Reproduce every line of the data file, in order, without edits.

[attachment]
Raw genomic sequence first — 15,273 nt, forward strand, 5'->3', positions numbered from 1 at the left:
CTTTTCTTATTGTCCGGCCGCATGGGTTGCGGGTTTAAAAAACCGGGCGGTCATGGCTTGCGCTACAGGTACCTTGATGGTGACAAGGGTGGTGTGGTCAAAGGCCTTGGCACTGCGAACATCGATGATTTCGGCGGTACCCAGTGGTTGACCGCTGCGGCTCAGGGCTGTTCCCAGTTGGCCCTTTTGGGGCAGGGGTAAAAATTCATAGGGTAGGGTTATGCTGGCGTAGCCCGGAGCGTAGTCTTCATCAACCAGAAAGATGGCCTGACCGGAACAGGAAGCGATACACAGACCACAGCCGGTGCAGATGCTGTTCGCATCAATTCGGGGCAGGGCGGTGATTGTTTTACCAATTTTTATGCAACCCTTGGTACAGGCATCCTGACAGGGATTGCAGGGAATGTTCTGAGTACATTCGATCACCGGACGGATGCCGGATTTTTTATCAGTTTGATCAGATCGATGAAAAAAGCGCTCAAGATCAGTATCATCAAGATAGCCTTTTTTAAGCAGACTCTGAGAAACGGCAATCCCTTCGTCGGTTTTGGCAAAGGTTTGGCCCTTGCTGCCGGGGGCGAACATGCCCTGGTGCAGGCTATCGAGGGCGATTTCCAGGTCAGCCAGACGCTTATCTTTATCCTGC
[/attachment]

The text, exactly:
Raw genomic sequence first — 15,273 nt, forward strand, 5'->3', positions numbered from 1 at the left:
CTTTTCTTATTGTCCGGCCGCATGGGTTGCGGGTTTAAAAAACCGGGCGGTCATGGCTTGCGCTACAGGTACCTTGATGGTGACAAGGGTGGTGTGGTCAAAGGCCTTGGCACTGCGAACATCGATGATTTCGGCGGTACCCAGTGGTTGACCGCTGCGGCTCAGGGCTGTTCCCAGTTGGCCCTTTTGGGGCAGGGGTAAAAATTCATAGGGTAGGGTTATGCTGGCGTAGCCCGGAGCGTAGTCTTCATCAACCAGAAAGATGGCCTGACCGGAACAGGAAGCGATACACAGACCACAGCCGGTGCAGATGCTGTTCGCATCAATTCGGGGCAGGGCGGTGATTGTTTTACCAATTTTTATGCAACCCTTGGTACAGGCATCCTGACAGGGATTGCAGGGAATGTTCTGAGTACATTCGATCACCGGACGGATGCCGGATTTTTTATCAGTTTGATCAGATCGATGAAAAAAGCGCTCAAGATCAGTATCATCAAGATAGCCTTTTTTAAGCAGACTCTGAGAAACGGCAATCCCTTCGTCGGTTTTGGCAAAGGTTTGGCCCTTGCTGCCGGGGGCGAACATGCCCTGGTGCAGGCTATCGAGGGCGATTTCCAGGTCAGCCAGACGCTTATCTTTATCCTGC